>galloping on a horse near the pyramids, next thing I’ll be at a
>local wedding watching horses dance, and then the same night,
>wandering the old city of Cairo and drinking tea. I have been to
>moulids and zars and zhkirs as well as the opera and oud
>performances and yoga classes.
>I am quite infatuated by the egyptian baladi (or folk, country)
>music, and am learning to play the tabla drum with an egyptian
>musician. every weekend I manage to find musicians playing
>their drums and mezmar flute the oud and the fiddle…
>Some very interesting events that happen in Cairo are Zars, where
>people gather in a small room , half the room filled with musicians,
>men and women, and the other half filled with local women. Money
>pours from the women’s purses as the musicians work them into a
>frenzy with the frantic drumming, the women shake their body every
>which way, sometimes out of control, until they either collapse or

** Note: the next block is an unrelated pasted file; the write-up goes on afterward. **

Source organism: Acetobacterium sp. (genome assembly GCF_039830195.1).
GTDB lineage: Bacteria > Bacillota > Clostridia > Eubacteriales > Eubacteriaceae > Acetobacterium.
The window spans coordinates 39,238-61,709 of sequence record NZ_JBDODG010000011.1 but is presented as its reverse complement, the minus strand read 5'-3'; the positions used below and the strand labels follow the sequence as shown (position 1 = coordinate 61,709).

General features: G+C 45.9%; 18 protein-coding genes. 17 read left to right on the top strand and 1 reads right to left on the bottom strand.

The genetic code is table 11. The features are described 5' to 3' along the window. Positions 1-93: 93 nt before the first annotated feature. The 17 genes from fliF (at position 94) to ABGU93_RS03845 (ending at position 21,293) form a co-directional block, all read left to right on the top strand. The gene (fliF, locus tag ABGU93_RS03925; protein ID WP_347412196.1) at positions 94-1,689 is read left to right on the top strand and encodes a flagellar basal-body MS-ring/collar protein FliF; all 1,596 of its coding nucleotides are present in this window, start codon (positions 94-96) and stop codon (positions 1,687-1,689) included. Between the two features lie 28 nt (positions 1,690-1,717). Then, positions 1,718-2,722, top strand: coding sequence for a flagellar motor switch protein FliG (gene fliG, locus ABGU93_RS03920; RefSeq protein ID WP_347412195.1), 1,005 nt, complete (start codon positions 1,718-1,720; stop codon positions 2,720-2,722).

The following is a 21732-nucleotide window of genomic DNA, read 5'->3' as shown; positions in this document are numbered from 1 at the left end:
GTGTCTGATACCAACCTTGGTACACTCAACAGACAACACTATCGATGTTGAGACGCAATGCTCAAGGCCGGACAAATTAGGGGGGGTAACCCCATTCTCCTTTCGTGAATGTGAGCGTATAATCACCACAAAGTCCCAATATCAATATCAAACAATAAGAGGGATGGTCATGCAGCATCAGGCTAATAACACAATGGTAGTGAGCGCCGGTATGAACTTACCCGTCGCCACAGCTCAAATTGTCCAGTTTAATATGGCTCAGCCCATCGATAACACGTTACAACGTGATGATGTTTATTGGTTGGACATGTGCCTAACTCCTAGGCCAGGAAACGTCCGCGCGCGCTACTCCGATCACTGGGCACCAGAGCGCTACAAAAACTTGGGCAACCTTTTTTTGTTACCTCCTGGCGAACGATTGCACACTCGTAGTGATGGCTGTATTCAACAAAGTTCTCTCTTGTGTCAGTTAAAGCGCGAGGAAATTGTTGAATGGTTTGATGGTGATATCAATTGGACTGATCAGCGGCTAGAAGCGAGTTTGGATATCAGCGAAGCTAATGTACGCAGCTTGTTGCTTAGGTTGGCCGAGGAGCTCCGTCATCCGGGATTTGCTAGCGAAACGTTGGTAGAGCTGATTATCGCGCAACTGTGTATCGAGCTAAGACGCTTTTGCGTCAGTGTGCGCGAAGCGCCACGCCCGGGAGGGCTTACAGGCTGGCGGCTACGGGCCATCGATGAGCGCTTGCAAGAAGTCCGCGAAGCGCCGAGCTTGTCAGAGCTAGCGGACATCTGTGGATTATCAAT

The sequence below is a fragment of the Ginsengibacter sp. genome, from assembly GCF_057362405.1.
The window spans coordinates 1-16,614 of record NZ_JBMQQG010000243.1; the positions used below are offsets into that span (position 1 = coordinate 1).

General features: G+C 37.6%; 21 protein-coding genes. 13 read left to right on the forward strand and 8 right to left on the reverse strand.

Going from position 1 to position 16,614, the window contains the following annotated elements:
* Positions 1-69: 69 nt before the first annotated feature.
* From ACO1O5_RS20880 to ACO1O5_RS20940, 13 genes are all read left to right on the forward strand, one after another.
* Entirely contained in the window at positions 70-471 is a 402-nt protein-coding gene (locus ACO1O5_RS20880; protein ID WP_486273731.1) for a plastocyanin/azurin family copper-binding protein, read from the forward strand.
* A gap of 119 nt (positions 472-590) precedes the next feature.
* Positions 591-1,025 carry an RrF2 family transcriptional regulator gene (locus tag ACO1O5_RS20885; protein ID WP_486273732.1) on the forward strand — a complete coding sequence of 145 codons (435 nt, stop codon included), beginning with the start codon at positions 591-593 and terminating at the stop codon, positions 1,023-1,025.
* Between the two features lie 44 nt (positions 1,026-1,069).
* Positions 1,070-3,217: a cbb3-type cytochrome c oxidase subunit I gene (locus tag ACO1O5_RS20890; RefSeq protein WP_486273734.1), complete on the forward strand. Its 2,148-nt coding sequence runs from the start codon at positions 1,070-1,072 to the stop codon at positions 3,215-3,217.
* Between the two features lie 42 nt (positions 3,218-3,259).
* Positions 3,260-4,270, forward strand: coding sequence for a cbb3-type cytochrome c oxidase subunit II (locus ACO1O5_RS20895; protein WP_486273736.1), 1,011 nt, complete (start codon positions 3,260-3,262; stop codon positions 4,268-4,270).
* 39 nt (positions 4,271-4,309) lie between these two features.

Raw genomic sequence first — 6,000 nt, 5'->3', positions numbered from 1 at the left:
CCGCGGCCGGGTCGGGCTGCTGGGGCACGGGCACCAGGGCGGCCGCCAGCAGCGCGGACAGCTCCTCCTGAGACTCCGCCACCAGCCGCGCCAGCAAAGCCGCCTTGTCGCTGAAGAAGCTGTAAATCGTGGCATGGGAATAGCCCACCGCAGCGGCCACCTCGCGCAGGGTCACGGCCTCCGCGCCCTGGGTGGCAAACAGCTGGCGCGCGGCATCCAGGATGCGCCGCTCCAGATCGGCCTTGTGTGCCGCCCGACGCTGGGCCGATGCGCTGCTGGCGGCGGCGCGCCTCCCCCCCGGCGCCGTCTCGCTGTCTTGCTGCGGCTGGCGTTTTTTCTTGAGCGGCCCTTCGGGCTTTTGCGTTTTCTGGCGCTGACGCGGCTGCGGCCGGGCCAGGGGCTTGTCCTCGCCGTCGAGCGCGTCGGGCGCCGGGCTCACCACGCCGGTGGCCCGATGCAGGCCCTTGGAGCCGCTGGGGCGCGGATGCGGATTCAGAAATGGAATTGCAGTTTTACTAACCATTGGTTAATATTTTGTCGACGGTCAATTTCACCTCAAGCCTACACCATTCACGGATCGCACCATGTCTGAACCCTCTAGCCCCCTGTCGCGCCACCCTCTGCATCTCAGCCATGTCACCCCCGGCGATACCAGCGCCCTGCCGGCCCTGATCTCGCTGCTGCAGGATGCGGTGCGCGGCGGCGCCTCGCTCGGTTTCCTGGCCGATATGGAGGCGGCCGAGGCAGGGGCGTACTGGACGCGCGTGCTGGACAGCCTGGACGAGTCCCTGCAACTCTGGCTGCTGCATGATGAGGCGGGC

>come to a slow stop exorcising their personal demons. The music is
>earthly and draws one into the beat, I was able to feel the drum
>beats inside my body, making me want to join the women in their
>dancing.
>Then there is a moulid,probably the funnest street party, of
>hundreds of thousands of people, I have even been to, as well as
>being something feared or loved by foreigners and egyptians, but
>always held in a special place by everyone. Moulids happen
>throughout the year in Egypt, and are centered around different
>saints and their particular mosques, the two moulids I have attended
>thus far were for Imam Rifai’i, the founder the the famous sufi
>order, and Sayyida Zeinab, the daughter of Ali, and grandaughter of
>the prophet Muhammad. I must admit that at the moulid of Rif’ai I
>walked around quite in a daze, for I had never seen anything that
>could equate even close to the event of the moulid. The moulids are
>organized by Sheiykhs (religious leaders of the communities) and
>tents are set up by patron skeiykhs who provide food and drinks and
>shelter for anyone. The numerous sufi sects of Egypt are all